HFMA Eastern Michigan Chapter presented Brett Hickman, Merger & Acquisition partner with PWC to speak on market trends for 2014/15. Highlights included:
- Walmart will be the #1 primary care provider in 2 years as they move from testing six in-store clinics to 600.
- Half of the Fortune 50 companies are new entrants to healthcare. Considering that 60% of US stocks are bought by foreigners, what is this trend telling us?
- CVS is going after Walmart with their decision to stop sale of tobacco.
- Three types of costs: waste, the way care is delivered, and self-inflicted (i.e. results from smoking). We are currently addressing waste through errors and infection control. Finance, operations, and clinical areas are working together to look at opportunities to deliver care differently at lower costs with better results. New programs are focused on reducing self-inflicted. Could we see payers not paying for the after effects for those that do not comply as they do in other countries?
- Hospitals would have to reduce cost by 50% for status quo sustainability (provide same care). This is pushing for a drastic change in not only eliminating cost from waste, but more on how care is delivered.
- Kaiser wants to move clinic visits to homes; clinic sites too expensive. Only physician visits should be to see a specialist. Keep an eye on Kaiser to see how they propose to accomplish this.
- Detroit is #1 over bedded in the country with 2,500 beds. This resulted from a “perfect storm” of downturn of economy, out migration, and decrease in hospital use rates. We will see hospitals starting to close. It is happening now in New York.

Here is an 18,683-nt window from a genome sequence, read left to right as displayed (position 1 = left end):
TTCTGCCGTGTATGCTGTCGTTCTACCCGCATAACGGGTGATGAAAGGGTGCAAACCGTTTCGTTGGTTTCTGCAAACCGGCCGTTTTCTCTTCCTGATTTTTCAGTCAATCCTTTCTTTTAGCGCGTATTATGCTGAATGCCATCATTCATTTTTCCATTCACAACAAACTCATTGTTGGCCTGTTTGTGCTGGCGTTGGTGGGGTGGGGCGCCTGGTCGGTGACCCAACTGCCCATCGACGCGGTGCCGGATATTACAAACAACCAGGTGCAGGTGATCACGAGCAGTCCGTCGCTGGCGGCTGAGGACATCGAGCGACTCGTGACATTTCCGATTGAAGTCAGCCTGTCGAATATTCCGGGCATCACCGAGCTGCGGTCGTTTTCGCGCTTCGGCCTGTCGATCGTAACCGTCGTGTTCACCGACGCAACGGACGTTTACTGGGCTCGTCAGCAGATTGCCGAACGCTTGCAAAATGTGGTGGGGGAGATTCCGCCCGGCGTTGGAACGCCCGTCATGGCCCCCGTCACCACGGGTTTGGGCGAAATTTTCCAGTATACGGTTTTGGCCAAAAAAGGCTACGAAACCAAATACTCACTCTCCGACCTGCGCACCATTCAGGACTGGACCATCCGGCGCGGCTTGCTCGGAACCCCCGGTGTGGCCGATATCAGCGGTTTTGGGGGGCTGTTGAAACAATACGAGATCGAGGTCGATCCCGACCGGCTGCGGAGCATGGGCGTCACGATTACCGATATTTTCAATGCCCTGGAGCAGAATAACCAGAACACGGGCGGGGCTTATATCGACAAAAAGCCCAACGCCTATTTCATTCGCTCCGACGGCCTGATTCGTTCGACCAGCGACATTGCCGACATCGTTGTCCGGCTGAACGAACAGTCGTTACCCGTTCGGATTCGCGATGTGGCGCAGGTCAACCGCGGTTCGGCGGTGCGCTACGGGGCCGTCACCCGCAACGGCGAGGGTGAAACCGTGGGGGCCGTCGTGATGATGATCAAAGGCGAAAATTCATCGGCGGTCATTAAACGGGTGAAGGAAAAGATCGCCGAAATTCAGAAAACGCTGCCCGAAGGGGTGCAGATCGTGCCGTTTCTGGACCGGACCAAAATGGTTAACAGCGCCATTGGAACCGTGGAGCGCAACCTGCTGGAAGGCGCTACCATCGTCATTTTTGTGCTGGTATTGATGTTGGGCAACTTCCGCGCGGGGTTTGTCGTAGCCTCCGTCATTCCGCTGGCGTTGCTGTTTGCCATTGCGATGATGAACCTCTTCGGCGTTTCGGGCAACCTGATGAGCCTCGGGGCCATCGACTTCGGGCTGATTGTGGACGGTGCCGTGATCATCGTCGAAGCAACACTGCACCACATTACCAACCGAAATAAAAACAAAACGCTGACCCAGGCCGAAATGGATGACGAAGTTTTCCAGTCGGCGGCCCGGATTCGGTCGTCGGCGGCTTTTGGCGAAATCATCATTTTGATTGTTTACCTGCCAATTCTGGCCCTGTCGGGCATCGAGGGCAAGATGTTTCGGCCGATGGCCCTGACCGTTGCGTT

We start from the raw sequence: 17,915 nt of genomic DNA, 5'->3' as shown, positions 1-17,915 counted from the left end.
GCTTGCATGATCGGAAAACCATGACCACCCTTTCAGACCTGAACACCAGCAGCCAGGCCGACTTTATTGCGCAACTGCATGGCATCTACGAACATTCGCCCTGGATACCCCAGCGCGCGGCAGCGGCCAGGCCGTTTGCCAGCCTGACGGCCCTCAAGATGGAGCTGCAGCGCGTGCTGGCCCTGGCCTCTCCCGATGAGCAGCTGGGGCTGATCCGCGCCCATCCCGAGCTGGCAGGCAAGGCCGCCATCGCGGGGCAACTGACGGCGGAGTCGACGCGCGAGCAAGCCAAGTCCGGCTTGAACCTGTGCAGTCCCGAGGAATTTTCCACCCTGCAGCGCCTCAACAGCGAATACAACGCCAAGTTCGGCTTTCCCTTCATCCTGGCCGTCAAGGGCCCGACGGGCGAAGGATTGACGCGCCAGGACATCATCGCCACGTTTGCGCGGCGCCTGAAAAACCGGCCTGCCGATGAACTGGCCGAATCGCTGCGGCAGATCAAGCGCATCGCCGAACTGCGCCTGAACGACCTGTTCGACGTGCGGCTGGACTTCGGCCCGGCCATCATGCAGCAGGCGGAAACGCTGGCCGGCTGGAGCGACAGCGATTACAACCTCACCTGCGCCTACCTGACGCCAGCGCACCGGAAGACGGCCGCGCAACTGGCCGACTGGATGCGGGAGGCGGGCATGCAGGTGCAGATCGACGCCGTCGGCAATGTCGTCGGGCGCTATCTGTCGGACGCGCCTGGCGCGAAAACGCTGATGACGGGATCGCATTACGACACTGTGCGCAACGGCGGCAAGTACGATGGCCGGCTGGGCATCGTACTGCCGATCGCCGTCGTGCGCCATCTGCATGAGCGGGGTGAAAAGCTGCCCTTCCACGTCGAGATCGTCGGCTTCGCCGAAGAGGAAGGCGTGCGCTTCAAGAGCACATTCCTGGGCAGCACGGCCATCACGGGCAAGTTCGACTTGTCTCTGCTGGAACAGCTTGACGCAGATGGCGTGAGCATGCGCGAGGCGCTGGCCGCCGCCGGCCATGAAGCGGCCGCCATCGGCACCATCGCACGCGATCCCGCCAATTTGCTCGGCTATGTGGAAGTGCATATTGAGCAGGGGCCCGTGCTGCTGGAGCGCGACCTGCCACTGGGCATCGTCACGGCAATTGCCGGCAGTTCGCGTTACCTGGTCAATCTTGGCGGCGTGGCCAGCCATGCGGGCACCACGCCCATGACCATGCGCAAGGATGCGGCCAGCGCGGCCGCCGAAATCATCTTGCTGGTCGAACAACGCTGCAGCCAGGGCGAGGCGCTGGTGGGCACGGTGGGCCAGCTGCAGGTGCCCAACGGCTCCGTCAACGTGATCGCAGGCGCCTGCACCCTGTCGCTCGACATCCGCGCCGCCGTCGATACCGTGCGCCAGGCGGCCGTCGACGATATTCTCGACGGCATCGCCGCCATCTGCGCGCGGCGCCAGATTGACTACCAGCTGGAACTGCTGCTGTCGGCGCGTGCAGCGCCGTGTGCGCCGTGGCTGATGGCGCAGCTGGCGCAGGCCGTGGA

- Hospital systems are taking control of premiums (becoming payers) to control the distribution of dollars, undercutting traditional payers in market with large employers and narrow networks.
- Physicians are beginning to move towards the theory that they hold the power. Monarch in CA was IPA; now is a 7,000 physician ACO. The ACO owns the contracts and pays hospitals for use.
- Tenet latest acquisitions will basically have control of Connecticut by end of this year managing 3.5M lives. Connecticut’s population is about 4M.
- IBM "Watson" computer collects oncology data and successfully does predictive analysis. Are we moving into an environment where whoever holds the data will have power to control healthcare? Will this be IBM?
- Predictive analysis is an attempt to be able to project when and what illness a person may acquire. There is belief we could be moving towards predictive analysis in less than 20 years where a doctor will call the patient to address findings. If the patient doesn't comply, insurance will not pay and it becomes self-pay. We are seeing that now in P4P.
Compiled by Deborah Sieradzki